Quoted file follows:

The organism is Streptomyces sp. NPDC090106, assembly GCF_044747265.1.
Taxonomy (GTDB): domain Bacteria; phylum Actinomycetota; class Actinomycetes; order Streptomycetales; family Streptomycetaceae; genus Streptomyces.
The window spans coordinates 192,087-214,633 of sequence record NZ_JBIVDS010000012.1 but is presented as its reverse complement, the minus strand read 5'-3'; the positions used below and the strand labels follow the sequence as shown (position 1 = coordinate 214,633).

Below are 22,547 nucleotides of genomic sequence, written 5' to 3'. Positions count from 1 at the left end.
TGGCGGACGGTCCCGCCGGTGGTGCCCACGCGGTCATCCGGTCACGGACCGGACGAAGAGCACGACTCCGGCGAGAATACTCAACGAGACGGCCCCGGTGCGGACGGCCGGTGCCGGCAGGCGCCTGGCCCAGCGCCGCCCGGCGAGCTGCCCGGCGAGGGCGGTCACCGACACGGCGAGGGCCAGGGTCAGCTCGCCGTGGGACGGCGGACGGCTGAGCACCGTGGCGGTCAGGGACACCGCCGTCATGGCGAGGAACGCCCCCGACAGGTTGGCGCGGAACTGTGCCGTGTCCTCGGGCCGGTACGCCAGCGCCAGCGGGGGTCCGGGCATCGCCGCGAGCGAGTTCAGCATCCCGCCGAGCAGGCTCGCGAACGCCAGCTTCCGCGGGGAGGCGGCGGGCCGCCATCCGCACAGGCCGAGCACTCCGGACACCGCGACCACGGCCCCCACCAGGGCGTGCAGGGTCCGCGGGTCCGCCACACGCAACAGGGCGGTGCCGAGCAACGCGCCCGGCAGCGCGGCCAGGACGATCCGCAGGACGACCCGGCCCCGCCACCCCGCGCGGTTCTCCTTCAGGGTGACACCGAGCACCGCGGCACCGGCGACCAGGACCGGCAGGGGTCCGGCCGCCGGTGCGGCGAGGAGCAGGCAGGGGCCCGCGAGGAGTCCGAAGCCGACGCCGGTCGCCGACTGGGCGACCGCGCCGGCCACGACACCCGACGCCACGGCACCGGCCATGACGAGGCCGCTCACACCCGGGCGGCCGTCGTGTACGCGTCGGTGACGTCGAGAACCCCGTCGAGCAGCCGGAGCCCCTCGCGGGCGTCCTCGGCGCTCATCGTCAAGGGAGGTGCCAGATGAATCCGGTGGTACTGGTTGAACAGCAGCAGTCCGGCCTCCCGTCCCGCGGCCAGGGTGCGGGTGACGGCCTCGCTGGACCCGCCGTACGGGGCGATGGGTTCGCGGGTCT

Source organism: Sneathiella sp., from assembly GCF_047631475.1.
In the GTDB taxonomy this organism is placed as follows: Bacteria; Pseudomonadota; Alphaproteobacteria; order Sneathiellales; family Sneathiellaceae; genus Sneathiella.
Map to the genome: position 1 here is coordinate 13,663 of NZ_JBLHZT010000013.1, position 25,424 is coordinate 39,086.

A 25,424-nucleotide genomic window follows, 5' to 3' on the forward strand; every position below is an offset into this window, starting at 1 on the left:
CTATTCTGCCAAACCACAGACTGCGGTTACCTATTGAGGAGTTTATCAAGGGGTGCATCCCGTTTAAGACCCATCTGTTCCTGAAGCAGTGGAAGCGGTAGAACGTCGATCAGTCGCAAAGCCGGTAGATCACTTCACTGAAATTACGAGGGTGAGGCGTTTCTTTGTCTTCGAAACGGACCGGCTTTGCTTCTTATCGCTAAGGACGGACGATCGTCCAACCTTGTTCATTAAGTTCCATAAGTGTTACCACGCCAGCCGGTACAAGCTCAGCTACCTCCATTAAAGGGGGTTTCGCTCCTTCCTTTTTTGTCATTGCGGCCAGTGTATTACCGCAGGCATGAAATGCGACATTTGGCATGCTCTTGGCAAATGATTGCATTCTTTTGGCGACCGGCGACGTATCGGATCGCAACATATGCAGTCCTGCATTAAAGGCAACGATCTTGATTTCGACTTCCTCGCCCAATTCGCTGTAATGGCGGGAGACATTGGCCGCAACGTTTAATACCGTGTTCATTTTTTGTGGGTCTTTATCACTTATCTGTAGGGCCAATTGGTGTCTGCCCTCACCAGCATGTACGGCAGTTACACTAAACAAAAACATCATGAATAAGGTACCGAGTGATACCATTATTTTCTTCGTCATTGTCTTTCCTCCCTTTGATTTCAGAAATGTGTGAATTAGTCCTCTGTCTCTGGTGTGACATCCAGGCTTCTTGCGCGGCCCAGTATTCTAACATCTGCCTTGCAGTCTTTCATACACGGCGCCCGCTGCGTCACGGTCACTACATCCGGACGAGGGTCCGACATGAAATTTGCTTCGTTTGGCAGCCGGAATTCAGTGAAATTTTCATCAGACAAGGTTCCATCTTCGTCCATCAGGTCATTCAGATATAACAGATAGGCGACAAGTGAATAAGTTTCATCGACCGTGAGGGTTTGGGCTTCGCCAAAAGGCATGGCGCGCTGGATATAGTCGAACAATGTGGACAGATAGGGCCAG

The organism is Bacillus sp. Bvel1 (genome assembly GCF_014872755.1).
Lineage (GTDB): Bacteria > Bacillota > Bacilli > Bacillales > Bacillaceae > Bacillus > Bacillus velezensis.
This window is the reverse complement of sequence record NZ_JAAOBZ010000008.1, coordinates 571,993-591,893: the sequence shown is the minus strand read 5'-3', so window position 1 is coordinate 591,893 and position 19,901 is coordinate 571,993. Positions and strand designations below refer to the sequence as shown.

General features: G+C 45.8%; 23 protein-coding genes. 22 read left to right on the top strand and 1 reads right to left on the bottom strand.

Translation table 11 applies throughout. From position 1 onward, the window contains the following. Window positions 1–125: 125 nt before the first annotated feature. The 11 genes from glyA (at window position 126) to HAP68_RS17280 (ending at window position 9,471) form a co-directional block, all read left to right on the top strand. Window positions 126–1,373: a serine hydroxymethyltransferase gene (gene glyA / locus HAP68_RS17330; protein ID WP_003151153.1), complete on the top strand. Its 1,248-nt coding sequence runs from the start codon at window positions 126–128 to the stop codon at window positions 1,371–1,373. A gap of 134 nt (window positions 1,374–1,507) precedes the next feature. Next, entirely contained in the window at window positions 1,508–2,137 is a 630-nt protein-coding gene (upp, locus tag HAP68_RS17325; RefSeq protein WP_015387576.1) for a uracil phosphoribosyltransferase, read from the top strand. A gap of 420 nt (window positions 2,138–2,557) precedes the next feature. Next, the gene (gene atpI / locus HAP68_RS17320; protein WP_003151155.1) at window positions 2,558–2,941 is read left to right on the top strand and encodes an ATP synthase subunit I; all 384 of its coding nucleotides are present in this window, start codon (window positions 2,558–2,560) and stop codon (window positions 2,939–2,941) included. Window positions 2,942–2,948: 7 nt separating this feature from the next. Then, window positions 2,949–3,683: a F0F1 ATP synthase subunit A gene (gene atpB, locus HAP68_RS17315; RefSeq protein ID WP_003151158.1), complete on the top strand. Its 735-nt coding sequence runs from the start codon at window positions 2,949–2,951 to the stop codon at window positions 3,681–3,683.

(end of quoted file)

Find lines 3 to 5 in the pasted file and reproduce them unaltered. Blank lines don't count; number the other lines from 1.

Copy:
The window spans coordinates 192,087-214,633 of sequence record NZ_JBIVDS010000012.1 but is presented as its reverse complement, the minus strand read 5'-3'; the positions used below and the strand labels follow the sequence as shown (position 1 = coordinate 214,633).

Below are 22,547 nucleotides of genomic sequence, written 5' to 3'. Positions count from 1 at the left end.
TGGCGGACGGTCCCGCCGGTGGTGCCCACGCGGTCATCCGGTCACGGACCGGACGAAGAGCACGACTCCGGCGAGAATACTCAACGAGACGGCCCCGGTGCGGACGGCCGGTGCCGGCAGGCGCCTGGCCCAGCGCCGCCCGGCGAGCTGCCCGGCGAGGGCGGTCACCGACACGGCGAGGGCCAGGGTCAGCTCGCCGTGGGACGGCGGACGGCTGAGCACCGTGGCGGTCAGGGACACCGCCGTCATGGCGAGGAACGCCCCCGACAGGTTGGCGCGGAACTGTGCCGTGTCCTCGGGCCGGTACGCCAGCGCCAGCGGGGGTCCGGGCATCGCCGCGAGCGAGTTCAGCATCCCGCCGAGCAGGCTCGCGAACGCCAGCTTCCGCGGGGAGGCGGCGGGCCGCCATCCGCACAGGCCGAGCACTCCGGACACCGCGACCACGGCCCCCACCAGGGCGTGCAGGGTCCGCGGGTCCGCCACACGCAACAGGGCGGTGCCGAGCAACGCGCCCGGCAGCGCGGCCAGGACGATCCGCAGGACGACCCGGCCCCGCCACCCCGCGCGGTTCTCCTTCAGGGTGACACCGAGCACCGCGGCACCGGCGACCAGGACCGGCAGGGGTCCGGCCGCCGGTGCGGCGAGGAGCAGGCAGGGGCCCGCGAGGAGTCCGAAGCCGACGCCGGTCGCCGACTGGGCGACCGCGCCGGCCACGACACCCGACGCCACGGCACCGGCCATGACGAGGCCGCTCACACCCGGGCGGCCGTCGTGTACGCGTCGGTGACGTCGAGAACCCCGTCGAGCAGCCGGAGCCCCTCGCGGGCGTCCTCGGCGCTCATCGTCAAGGGAGGTGCCAGATGAATCCGGTGGTACTGGTTGAACAGCAGCAGTCCGGCCTCCCGTCCCGCGGCCAGGGTGCGGGTGACGGCCTCGCTGGACCCGCCGTACGGGGCGATGGGTTCGCGGGTCT